Digital/Divide is a monthly column devoted to any and all genres and subgenres in the great big beautiful world of electronic and dance music.
A key part of what makes the kuduro-techno amalgams coming out of Portugal so spellbinding stems from its humanity. From its Detroit beginnings, electronic dance music attempted to speed up the future, one driven and directed by machines in true sci-fi fanboy fashion. Yet the Angolan influences on Lisbon’s transcendent contemporary club sounds keep much of the music grounded in the now, its polyrhythmic foundations a worthy counterpoint to the wicked British and American producers gleefully embracing auditory ruthlessness and sadism.
A Lisbon native, DJ N.K. has been an active and pioneering participant in this vibrant scene for some time. His overdue debut full-length DJ Do Ghetto [Lit City Trax] is actually named for the crew he joined some ten years ago which also featured future stars DJ Marfox and DJ Nervoso, among others. Both artists join their compatriot on respective collaborative cuts, the former on the stuttering mission statement “Ghetto Sound Of Lisbon” and the latter on the honking “Hoy.”
Peppered with succinct namesake drops, DJ Do Ghetto’s contents include a dozen of N.K.’s priceless productions crafted by a seasoned practitioner of the craft, from the straightforward gallop of “Zuguza” to the more outré options of “Urban Mafia” and “Punched Horn.” The furious tempos of “Matumbina” and “Orixas Groove” capture the urgency of the best in techno without sacrificing melody. “Tribalistic Face” hustles towards a beatific beatless breakdown before quickly picking up the pace and adding further organic instrumentation to the balmy mix.
This intercontinental duo’s cold storage approach exists somewhere in the stark techno fringes previously occupied by the likes of Surgeon and Pan Sonic. Opener “MO” eerily resembles the latter’s aseptic sound from the period between Kulma and A, the amplification of perpetually sterile machines. While Laurens von Oswald and George Nicholas may not be the next Mika Vainio & Ilpo Väisänen, they nonetheless execute with a similarly academic accuracy and painstaking precision. Only a smidgen less ominous, “LTR” opens up the template further, its trembling kick drum further improved by undulating white noise snippets and rushing hi-hats. The distant distorted grind and omnipresent drone of “TRO” eventually yields space to a looping megalithic thud. Yet it’s the spartan dancehall riddim of “RR” that brings TS012 to its throbbing zenith, accomplishing so much with so little.
When it comes to post-apocalyptic tremors and industrial vibes in electronic dance music, few producers are operating at Rabit’s level of bass darkness and sonic depravity. The latest release on his must-watch imprint comes from this likeminded New Orleans act who first came to the attention of many with the destructive Dreadfile, a radical DJ mix of his own jarring works up against those of rappers like Migos and Young Thug. You can hear that hip-hop affinity quite clearly on the John Carpenter-esque crawl of the title track. Another seemingly light-deprived take on the maximalist DJ Mustard template, “Kanagawa Homicide” taps into footwork with piston potency. Compared to Rabit’s scorched earth tendencies on wax, Mistress seems content to enjoy the smolder, favoring slivers of brightness on “Behemoth.” Given today’s comic book movie ubiquity, it’s hard to say if the crackling electric charges and bassy pulses of “Mjolnir” are more indebted to Norse mythology or Chris Hemsworth’s blockbuster charms.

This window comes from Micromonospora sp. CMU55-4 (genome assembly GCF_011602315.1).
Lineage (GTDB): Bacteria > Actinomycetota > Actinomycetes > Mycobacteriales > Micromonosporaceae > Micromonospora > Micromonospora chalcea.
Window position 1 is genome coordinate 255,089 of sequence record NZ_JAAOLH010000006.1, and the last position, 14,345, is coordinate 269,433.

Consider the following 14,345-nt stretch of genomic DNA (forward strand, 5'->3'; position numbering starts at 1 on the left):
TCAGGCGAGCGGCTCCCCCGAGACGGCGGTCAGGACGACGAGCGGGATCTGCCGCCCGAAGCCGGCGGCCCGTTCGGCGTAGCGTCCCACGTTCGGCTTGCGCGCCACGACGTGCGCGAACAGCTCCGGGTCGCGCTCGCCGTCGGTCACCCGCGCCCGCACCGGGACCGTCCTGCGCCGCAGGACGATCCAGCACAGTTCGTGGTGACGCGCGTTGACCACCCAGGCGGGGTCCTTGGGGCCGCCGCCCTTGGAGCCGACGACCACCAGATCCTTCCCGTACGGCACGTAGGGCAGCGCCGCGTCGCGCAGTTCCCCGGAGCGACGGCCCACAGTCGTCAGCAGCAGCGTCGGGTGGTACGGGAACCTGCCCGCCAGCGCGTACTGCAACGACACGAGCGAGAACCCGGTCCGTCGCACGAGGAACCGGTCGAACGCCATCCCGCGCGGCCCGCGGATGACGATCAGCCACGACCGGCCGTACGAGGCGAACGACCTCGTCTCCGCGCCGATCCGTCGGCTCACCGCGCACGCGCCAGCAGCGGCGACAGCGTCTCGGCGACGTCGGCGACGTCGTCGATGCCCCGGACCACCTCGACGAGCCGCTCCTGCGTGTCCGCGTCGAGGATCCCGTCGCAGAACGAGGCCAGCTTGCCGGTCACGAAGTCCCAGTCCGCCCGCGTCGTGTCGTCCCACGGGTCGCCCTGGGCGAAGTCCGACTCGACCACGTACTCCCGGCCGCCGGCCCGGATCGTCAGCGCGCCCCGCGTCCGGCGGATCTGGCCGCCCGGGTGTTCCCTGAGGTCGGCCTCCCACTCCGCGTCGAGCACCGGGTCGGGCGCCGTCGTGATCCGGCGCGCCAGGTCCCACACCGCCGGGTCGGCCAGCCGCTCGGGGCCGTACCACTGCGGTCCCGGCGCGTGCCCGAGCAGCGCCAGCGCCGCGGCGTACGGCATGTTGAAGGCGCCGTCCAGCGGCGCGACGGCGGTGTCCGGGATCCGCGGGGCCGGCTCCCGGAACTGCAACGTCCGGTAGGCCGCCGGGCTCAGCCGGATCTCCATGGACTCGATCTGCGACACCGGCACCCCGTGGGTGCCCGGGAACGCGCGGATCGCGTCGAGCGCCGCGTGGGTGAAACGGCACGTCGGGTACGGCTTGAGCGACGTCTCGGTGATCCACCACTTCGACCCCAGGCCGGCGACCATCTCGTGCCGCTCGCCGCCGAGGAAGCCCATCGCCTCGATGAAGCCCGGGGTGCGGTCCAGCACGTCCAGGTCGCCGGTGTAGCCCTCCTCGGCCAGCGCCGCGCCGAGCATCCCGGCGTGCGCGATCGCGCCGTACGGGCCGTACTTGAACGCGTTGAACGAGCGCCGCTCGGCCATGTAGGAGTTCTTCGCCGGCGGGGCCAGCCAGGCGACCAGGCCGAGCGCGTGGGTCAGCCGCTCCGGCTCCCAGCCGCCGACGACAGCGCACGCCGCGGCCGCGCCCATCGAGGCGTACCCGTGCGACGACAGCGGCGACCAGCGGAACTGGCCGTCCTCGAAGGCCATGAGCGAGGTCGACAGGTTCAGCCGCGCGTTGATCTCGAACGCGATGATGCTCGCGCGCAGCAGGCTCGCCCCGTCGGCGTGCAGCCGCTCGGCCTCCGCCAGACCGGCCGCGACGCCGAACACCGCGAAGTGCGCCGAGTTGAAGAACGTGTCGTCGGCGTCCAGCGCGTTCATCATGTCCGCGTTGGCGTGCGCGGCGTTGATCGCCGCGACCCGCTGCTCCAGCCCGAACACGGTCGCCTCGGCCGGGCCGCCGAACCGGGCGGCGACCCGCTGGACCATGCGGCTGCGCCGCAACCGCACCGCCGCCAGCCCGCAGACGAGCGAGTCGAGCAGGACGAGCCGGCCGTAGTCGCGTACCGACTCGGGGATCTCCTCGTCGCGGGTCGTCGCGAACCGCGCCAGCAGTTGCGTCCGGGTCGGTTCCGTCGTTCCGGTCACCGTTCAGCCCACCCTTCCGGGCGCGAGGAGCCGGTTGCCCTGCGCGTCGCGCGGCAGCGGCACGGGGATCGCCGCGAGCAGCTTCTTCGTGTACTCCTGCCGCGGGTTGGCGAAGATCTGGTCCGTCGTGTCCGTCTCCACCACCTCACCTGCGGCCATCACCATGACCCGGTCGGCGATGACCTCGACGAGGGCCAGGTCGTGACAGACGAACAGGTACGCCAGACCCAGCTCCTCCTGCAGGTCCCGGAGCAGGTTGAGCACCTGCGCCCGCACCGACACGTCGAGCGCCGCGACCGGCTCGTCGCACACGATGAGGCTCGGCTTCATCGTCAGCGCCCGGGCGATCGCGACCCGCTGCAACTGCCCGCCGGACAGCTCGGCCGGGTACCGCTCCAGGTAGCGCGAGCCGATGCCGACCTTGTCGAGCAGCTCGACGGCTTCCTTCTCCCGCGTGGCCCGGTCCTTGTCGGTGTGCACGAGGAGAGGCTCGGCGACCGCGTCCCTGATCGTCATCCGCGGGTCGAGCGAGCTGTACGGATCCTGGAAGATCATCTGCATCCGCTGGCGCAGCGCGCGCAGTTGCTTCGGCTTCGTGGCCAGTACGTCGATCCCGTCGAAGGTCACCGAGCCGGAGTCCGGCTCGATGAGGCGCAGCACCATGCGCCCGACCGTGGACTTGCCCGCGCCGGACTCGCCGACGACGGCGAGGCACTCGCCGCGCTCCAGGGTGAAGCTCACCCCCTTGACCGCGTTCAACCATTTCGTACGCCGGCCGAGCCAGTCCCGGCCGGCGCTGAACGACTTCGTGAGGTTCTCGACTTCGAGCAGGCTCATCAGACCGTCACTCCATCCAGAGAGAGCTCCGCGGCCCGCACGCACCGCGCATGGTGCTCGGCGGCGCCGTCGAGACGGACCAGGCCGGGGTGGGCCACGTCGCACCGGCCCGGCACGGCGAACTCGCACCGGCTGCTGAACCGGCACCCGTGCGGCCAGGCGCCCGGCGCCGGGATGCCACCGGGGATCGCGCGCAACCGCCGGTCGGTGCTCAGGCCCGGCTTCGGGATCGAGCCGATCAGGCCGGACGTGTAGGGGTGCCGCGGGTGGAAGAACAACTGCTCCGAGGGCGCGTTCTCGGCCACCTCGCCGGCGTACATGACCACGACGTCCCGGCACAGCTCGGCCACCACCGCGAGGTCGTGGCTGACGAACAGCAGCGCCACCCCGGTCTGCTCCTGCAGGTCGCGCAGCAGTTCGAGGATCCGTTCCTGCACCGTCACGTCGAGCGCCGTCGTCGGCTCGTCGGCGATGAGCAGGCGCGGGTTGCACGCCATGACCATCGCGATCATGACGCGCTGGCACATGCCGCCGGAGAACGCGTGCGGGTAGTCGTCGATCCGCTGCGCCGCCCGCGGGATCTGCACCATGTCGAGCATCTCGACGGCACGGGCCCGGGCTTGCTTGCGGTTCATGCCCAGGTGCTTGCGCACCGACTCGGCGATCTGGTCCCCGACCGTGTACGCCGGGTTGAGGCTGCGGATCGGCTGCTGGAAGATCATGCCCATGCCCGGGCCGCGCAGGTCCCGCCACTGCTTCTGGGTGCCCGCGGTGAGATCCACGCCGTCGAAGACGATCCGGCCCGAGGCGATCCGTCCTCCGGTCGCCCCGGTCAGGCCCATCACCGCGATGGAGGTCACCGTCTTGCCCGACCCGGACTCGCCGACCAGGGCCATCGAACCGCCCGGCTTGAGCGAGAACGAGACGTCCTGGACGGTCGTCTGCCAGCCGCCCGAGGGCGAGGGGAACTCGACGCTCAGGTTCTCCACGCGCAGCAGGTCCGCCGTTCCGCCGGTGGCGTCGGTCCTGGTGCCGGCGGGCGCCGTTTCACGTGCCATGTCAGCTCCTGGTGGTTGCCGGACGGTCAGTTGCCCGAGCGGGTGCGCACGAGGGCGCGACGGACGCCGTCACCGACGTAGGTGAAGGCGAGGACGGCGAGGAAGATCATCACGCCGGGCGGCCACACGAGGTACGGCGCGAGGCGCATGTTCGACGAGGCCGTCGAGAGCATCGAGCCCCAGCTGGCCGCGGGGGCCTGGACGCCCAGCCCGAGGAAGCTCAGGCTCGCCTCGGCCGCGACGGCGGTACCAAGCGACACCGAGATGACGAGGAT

Frankie Reyes, Boleros Valses y Más [Stones Throw]
Paying homage to the music of his Puerto Rican grandparents’ generation, Gabriel Reyes-Whittaker dons this pseudonym for a dozen covers of what can best be described as Latin American standards. Befitting that his familiarity with the originals comes from his childhood, the music produced by his Oberheim synthesizer sounds like a Nintendo lullaby. Removed from the sweetness and sorrow of their context, songs like “Espinita” and “Alma Adentra” and might feel slight or even chintzy. But Boleros Valses y Más is not some novelty, but rather a pure expression of sentimentality and pride in one’s roots. Achieved by considering songs that originate across a number of nations, the inclusiveness of the material and the artistic asceticism of the instrumentation joins traditions together in a sweeping yet subtle manner. Every ending gives emotional release, with pointed brevity on “La Flor De La Canela” and with heartfelt flourish on “Lamento Borincano.”
SKY H1, Motion [Codes]
For a record apparently dealing with themes of grieving, this breathtaking release from a hugely promising Brussels-based producer on sounds truly positive and uplifting. Operating in that wondrous sweet spot between classic and contemporary, SKY H1 permits melancholy to be a subtle layer in her sonically stacked tracks of lush, intelligent melodies and liberated rhythms. Tracks like “Air” and “Land” embrace elements of grime, trance, and R&B, yielding something comfortably familiar yet not tethered to any one genre. The effervescent “Hybrid” builds a protective cocoon of warm pads and percussive charges around its spare, echoing vocal, while the ambient “Night/Fall/Dream” does the same with a sweeping keyboard routine and a bit of well-timed bass. Closer “I Think I Am” imbues a sense of hopefulness amid its persistent synthesizer bank variations, culminating in something oddly both cacophonous and captivating.
Gary Suarez is a music writer born, raised, and based in New York City. He’s on Twitter.
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